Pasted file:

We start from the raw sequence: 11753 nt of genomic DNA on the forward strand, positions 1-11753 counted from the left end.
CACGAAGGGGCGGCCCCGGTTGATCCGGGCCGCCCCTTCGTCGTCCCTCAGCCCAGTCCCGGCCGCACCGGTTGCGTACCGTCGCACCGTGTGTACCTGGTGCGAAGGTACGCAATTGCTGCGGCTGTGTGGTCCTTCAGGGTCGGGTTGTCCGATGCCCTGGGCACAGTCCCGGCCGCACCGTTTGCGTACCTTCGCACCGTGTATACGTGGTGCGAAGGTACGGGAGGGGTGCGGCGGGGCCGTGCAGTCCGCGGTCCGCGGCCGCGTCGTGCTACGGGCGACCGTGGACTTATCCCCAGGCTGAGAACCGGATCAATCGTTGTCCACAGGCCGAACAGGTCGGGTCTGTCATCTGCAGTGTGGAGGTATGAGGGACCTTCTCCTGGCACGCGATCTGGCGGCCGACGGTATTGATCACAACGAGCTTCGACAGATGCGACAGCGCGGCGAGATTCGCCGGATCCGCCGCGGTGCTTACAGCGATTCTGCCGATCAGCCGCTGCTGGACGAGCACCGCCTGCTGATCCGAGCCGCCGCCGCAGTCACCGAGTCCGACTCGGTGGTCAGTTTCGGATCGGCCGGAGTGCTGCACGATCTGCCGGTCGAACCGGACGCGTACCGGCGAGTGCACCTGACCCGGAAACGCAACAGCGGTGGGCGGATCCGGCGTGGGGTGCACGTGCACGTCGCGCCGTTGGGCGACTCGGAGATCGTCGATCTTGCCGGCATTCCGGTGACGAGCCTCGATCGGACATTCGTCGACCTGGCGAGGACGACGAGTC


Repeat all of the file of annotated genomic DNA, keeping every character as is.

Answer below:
We start from the raw sequence: 11753 nt of genomic DNA on the forward strand, positions 1-11753 counted from the left end.
CACGAAGGGGCGGCCCCGGTTGATCCGGGCCGCCCCTTCGTCGTCCCTCAGCCCAGTCCCGGCCGCACCGGTTGCGTACCGTCGCACCGTGTGTACCTGGTGCGAAGGTACGCAATTGCTGCGGCTGTGTGGTCCTTCAGGGTCGGGTTGTCCGATGCCCTGGGCACAGTCCCGGCCGCACCGTTTGCGTACCTTCGCACCGTGTATACGTGGTGCGAAGGTACGGGAGGGGTGCGGCGGGGCCGTGCAGTCCGCGGTCCGCGGCCGCGTCGTGCTACGGGCGACCGTGGACTTATCCCCAGGCTGAGAACCGGATCAATCGTTGTCCACAGGCCGAACAGGTCGGGTCTGTCATCTGCAGTGTGGAGGTATGAGGGACCTTCTCCTGGCACGCGATCTGGCGGCCGACGGTATTGATCACAACGAGCTTCGACAGATGCGACAGCGCGGCGAGATTCGCCGGATCCGCCGCGGTGCTTACAGCGATTCTGCCGATCAGCCGCTGCTGGACGAGCACCGCCTGCTGATCCGAGCCGCCGCCGCAGTCACCGAGTCCGACTCGGTGGTCAGTTTCGGATCGGCCGGAGTGCTGCACGATCTGCCGGTCGAACCGGACGCGTACCGGCGAGTGCACCTGACCCGGAAACGCAACAGCGGTGGGCGGATCCGGCGTGGGGTGCACGTGCACGTCGCGCCGTTGGGCGACTCGGAGATCGTCGATCTTGCCGGCATTCCGGTGACGAGCCTCGATCGGACATTCGTCGACCTGGCGAGGACGACGAGTC